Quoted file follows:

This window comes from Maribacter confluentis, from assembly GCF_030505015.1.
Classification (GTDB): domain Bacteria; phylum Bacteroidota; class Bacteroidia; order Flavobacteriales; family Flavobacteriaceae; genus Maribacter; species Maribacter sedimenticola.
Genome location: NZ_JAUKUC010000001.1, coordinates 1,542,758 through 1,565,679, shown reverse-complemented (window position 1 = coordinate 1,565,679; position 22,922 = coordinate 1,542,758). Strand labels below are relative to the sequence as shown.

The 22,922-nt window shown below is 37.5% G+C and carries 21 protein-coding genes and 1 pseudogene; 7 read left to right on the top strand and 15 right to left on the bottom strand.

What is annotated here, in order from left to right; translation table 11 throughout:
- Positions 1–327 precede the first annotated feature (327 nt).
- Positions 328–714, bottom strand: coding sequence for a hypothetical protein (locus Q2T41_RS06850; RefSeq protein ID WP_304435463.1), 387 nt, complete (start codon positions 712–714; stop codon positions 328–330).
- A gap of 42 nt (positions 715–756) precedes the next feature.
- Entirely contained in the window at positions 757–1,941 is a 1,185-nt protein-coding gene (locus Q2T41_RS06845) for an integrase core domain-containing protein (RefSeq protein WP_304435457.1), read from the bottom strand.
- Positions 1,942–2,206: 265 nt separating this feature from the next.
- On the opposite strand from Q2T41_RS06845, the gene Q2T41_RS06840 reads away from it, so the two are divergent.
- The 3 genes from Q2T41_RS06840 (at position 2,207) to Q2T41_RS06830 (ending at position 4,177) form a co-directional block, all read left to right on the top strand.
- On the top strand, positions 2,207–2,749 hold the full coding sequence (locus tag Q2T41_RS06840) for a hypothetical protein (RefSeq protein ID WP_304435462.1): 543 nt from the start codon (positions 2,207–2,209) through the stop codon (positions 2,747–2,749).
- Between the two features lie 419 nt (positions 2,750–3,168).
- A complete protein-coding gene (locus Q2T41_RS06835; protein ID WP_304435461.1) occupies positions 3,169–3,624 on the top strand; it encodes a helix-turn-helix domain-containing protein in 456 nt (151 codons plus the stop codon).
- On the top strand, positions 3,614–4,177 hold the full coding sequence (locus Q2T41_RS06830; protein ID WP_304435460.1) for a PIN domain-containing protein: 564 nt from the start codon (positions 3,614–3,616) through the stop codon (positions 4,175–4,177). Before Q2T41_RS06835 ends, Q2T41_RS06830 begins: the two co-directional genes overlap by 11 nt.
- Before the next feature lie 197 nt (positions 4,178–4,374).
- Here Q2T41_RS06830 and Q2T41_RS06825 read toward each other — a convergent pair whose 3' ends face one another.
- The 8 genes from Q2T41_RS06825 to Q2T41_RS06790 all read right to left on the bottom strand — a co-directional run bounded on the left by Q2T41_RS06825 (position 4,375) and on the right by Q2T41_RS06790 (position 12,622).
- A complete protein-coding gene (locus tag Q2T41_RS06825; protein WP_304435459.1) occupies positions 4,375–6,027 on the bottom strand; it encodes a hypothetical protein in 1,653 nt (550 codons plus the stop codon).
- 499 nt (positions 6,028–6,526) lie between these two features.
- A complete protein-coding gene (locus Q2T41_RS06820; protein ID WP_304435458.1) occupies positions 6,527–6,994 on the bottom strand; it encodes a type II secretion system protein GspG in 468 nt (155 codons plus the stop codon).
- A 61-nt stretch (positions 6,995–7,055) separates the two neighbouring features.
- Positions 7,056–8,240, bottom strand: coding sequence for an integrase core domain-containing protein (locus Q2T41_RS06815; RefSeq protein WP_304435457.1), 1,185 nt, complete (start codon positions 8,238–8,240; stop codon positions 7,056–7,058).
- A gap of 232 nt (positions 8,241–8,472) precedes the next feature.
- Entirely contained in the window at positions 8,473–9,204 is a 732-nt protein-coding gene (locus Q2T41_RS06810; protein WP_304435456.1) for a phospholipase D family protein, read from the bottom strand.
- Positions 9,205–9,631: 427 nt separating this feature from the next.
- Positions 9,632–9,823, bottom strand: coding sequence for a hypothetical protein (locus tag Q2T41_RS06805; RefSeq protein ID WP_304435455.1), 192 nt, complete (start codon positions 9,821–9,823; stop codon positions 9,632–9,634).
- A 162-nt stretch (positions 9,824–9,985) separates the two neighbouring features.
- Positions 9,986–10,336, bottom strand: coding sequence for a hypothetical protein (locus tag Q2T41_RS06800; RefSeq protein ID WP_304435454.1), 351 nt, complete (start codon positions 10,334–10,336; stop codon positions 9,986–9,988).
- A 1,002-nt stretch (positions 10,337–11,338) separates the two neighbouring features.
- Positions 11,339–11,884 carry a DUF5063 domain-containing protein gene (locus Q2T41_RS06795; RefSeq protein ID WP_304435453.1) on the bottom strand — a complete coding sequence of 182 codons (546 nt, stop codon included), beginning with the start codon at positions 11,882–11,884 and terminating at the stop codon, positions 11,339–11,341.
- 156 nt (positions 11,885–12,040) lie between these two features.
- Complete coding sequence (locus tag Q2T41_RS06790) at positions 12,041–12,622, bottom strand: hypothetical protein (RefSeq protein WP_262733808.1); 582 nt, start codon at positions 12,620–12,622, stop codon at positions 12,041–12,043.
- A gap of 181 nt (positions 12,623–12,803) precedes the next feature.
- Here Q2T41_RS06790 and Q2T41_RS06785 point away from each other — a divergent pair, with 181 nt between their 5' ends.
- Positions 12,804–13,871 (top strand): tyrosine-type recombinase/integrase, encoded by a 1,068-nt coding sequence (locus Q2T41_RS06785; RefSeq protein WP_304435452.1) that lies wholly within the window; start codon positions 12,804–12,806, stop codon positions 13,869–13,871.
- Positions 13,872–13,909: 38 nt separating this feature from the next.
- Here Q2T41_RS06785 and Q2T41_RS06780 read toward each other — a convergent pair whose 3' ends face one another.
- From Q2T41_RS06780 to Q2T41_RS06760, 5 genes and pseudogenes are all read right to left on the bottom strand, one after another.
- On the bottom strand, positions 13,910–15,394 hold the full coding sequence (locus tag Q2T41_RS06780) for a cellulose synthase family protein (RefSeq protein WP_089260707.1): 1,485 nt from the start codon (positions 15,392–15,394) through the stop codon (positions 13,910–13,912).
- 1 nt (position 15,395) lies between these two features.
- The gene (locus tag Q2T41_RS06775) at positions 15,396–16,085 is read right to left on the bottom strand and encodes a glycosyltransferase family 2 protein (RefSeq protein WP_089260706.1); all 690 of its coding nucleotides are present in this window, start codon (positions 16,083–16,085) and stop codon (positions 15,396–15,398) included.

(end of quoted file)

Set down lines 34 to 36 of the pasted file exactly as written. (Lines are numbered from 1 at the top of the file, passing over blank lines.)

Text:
- Complete coding sequence (locus tag Q2T41_RS06790) at positions 12,041–12,622, bottom strand: hypothetical protein (RefSeq protein WP_262733808.1); 582 nt, start codon at positions 12,620–12,622, stop codon at positions 12,041–12,043.
- A gap of 181 nt (positions 12,623–12,803) precedes the next feature.
- Here Q2T41_RS06790 and Q2T41_RS06785 point away from each other — a divergent pair, with 181 nt between their 5' ends.